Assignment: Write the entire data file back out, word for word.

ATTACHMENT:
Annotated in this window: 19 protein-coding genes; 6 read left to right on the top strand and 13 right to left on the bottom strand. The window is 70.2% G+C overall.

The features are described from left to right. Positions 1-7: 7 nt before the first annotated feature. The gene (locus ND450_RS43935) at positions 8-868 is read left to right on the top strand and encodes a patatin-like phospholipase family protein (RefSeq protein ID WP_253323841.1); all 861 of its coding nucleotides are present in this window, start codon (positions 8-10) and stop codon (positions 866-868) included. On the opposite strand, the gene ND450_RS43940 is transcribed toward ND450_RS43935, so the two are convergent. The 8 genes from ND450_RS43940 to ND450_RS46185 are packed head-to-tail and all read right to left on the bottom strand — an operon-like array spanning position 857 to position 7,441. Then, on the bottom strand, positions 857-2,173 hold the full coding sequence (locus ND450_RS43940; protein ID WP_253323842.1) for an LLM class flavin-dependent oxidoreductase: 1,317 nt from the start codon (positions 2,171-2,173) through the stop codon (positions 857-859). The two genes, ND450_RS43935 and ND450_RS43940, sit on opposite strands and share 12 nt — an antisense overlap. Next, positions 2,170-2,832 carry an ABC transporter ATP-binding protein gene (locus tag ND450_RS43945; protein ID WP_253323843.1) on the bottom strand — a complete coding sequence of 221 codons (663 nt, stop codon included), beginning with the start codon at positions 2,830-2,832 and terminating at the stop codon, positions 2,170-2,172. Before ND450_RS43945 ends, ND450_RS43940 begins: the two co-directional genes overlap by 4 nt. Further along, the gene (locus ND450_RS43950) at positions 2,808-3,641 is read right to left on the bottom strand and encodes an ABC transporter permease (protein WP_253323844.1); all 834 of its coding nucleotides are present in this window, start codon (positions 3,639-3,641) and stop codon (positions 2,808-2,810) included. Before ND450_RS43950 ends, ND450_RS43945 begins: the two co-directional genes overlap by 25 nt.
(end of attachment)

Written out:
Annotated in this window: 19 protein-coding genes; 6 read left to right on the top strand and 13 right to left on the bottom strand. The window is 70.2% G+C overall.

The features are described from left to right. Positions 1-7: 7 nt before the first annotated feature. The gene (locus ND450_RS43935) at positions 8-868 is read left to right on the top strand and encodes a patatin-like phospholipase family protein (RefSeq protein ID WP_253323841.1); all 861 of its coding nucleotides are present in this window, start codon (positions 8-10) and stop codon (positions 866-868) included. On the opposite strand, the gene ND450_RS43940 is transcribed toward ND450_RS43935, so the two are convergent. The 8 genes from ND450_RS43940 to ND450_RS46185 are packed head-to-tail and all read right to left on the bottom strand — an operon-like array spanning position 857 to position 7,441. Then, on the bottom strand, positions 857-2,173 hold the full coding sequence (locus ND450_RS43940; protein ID WP_253323842.1) for an LLM class flavin-dependent oxidoreductase: 1,317 nt from the start codon (positions 2,171-2,173) through the stop codon (positions 857-859). The two genes, ND450_RS43935 and ND450_RS43940, sit on opposite strands and share 12 nt — an antisense overlap. Next, positions 2,170-2,832 carry an ABC transporter ATP-binding protein gene (locus tag ND450_RS43945; protein ID WP_253323843.1) on the bottom strand — a complete coding sequence of 221 codons (663 nt, stop codon included), beginning with the start codon at positions 2,830-2,832 and terminating at the stop codon, positions 2,170-2,172. Before ND450_RS43945 ends, ND450_RS43940 begins: the two co-directional genes overlap by 4 nt. Further along, the gene (locus ND450_RS43950) at positions 2,808-3,641 is read right to left on the bottom strand and encodes an ABC transporter permease (protein WP_253323844.1); all 834 of its coding nucleotides are present in this window, start codon (positions 3,639-3,641) and stop codon (positions 2,808-2,810) included. Before ND450_RS43950 ends, ND450_RS43945 begins: the two co-directional genes overlap by 25 nt.